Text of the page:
In the 1920s more people began to move into the Wedgwood area but there were still many large tracts of vacant, undeveloped land. Sometime during those early years Scouts began going to Wedgwood’s Maple Creek Ravine for camping and climbing practice, led by Scoutmaster Clark E. Schurman.
The heavily-treed Maple Creek area is from NE 88th to 92nd Streets between 40th to 45th Avenues NE, with the creek flowing in a deep Y-shaped ravine.
Early residents in or near the Maple Creek Ravine
In 1919 Laurette Stanley and her son Charley built a house at 3848 NE 89th Street, on the west edge above the Maple Creek Ravine. Mrs. Stanley was then seventy years old but she would have another twenty-five years of activism in her new neighborhood.
Mrs. Stanley made contact with the Scouts and invited them to use the area for wilderness outings. In the 1920s Scout leader Clark Schurman began bringing Troop 65 to camp, climb and cook outdoors at the ravine. They called it Camp Stanley. The Scout camp at the Maple Creek ravine had wooden platforms for pitching tents, scaffolding in the trees for climbing practice, and an outdoor kitchen cookout area like those of today’s national parks.
Though no memorial has been left for him in Wedgwood, Clark E. Schurman is remembered as the scoutmaster who led camping adventures in the woods of Maple Creek beginning in 1923 or just before. It may be that this was where he first developed the idea of a dedicated climbing structure, which he had built at Camp Long in 1938.
Schurman was an artist, naturist, mountaineer, and Scoutmaster memorialized at Schurman Rock, Camp Long (West Seattle) and at Camp Schurman Cabin at Steamboat Prow in Mt. Rainier National Park.
Another early family in the Maple Creek Ravine were Dr. & Mrs. Philip M. Rogers.
In 1936 the Rogers purchased fifteen acres at Maple Creek and built a house at 8915 – 42nd Ave NE. This house, which is still standing, is centrally located on a relatively flat plane in-between the Y-shaped ravine with its creek.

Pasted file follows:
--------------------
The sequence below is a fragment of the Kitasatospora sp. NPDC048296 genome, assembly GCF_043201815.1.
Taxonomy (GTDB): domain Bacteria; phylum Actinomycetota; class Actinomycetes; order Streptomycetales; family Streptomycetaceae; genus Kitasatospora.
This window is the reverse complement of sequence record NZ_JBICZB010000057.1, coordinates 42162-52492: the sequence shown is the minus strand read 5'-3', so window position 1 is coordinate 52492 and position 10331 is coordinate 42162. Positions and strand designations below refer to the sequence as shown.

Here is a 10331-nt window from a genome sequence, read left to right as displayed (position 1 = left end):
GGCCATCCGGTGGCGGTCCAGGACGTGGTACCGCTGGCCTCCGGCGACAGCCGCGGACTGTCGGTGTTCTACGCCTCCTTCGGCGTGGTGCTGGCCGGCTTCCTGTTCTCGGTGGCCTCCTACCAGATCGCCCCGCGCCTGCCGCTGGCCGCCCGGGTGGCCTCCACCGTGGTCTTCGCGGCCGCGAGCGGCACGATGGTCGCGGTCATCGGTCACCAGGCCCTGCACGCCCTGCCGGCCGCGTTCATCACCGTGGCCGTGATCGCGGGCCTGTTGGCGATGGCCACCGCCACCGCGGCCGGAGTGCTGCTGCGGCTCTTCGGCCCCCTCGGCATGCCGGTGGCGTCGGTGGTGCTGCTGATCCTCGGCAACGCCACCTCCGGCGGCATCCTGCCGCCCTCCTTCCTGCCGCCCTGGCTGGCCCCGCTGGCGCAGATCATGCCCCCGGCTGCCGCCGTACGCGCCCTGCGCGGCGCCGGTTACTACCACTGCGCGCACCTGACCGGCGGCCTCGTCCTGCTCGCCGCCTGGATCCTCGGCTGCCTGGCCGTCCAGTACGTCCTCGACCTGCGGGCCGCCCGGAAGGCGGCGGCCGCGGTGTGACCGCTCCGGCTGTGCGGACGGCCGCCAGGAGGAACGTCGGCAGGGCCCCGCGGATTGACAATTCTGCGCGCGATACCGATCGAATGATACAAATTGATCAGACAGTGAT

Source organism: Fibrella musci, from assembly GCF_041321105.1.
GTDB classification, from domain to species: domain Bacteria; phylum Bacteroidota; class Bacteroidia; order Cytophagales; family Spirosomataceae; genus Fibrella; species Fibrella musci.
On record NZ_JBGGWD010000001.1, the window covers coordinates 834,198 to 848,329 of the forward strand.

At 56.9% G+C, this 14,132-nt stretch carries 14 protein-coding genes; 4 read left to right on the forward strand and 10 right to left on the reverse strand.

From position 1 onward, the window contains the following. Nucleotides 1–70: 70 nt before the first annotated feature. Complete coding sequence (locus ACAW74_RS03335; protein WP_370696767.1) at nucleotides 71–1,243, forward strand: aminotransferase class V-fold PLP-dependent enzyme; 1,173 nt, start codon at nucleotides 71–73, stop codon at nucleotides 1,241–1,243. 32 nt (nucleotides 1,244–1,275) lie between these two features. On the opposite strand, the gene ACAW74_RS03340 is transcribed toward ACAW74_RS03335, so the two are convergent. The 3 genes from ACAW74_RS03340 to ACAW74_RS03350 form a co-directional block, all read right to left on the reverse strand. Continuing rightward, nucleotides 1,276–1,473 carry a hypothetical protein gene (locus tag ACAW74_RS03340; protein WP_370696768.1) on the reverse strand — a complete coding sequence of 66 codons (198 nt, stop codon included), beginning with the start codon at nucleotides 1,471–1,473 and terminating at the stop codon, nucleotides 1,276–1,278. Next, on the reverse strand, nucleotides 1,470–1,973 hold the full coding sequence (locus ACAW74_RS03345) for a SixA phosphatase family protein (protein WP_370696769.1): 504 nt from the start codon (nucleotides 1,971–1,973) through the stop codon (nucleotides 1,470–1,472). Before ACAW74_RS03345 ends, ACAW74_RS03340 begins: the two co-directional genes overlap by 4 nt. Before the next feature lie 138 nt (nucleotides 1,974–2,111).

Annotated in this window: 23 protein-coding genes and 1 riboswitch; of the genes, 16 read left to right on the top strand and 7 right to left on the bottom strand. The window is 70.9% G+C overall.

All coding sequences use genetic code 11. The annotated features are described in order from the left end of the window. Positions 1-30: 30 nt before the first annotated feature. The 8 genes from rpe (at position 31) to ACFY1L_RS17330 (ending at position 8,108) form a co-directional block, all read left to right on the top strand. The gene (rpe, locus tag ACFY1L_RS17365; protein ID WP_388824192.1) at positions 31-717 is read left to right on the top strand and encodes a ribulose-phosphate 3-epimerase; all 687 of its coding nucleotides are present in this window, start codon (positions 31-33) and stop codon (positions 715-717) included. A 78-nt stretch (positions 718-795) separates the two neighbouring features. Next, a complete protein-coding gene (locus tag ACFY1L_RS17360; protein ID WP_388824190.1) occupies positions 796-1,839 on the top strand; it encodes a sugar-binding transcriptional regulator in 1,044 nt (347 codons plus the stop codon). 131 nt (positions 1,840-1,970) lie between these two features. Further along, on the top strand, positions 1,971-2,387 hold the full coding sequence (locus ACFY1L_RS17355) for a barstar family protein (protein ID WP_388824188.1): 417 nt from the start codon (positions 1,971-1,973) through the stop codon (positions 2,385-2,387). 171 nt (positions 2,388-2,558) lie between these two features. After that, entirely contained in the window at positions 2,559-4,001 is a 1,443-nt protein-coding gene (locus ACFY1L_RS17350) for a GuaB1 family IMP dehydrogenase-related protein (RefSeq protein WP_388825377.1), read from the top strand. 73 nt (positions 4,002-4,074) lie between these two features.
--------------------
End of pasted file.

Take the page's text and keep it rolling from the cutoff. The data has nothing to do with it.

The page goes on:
Mrs. Rogers had first discovered Maple Creek years earlier while riding her horse along bridle trails, looking for yew branches to use for making an archery bow. After the Rogers built their house at Maple Creek they continued to permit Scout troops to camp on their land, and they protected the ravine, its streams and trees from development until the 1950s.
When the Rogers began to sell house lots near theirs, they looked for like-minded people, like Bob & Martha Cram, who were willing to help preserve the natural environment and continue the Maple Creek Ravine legacy.
A house in the woods
On the east side of the road, across from the Rogers’ estate, in 1933 a house was built at 8916 – 42nd Ave NE. The property tax assessment photo of 1938 shows a cabin-like structure with a log entrance gate.
Neighborhood rumor is that the house at 8916 – 42nd Ave NE started out as the Scouts’ cook shelter and was expanded and built up from that. On the 1938 property tax records the house was listed as a summer home. Its original materials were split cedar log siding with floors and interior trim of knotty pine.
The 8916 house was sold in August 1939 for $1594.24. The buyer and seller were two men who had been active Scout leaders. Their names were mentioned in newspaper articles about Scouts’ activities in the 1930s, including Troop 153 which met at Green Lake School. In the city directory each man is listed in north Seattle, but neither man was ever listed as living at the 8916 house. Perhaps it is true that the 8916 house started out as a cooking shelter for the Scout camp, and that it was eventually built up into a permanent structure, but perhaps only as a summer house.
The 8916 house was remodelled in 1956: the house was expanded from three rooms to six, and a brick veneer was added. But even in the 1956 remodel, the house was not hooked up to the city sewer line.
In 2012 the owner of the 8916 house completed a three-year process to obtain permission to subdivide the lot and build new houses. Neighbors had opposed the application for environmental reasons, in an effort to preserve trees and the rural character of Maple Creek.
The final decision of Seattle’s Department of Planning and Development came on January 26, 2012, granting permission to divide the lot so that one new house can be built to the east of 8916. The .65 acre lot is more than enough footage for the present 8916 house and one new house.
Plans were to keep the 8916 house as-is, but the owner was required to hook up the house to the city sewer at the same time that utilities were extended for a new house on the other parcel. The side-sewer work on the 8916 house was completed in November 2013.
Census and City directory listings.
Property records: Puget Sound Regional Archives, repository of the property records of King County. The property tax assessment rolls show ownership of lots. Record cards contain the photos taken in 1938 in a survey of structures in King County.
Schurman Rock: A History & Guide, by Jeff Smoot, 2018. References to Camp Stanley are on pages 17, 47 and 52. The author quotes from a 1938 magazine article written by Clark Schurman where Schurman described Camp Stanley as having a “useful mountaineering gym” of a wooden climbing wall and scaffolding on trees, which Schurman used to teach safe climbing techniques.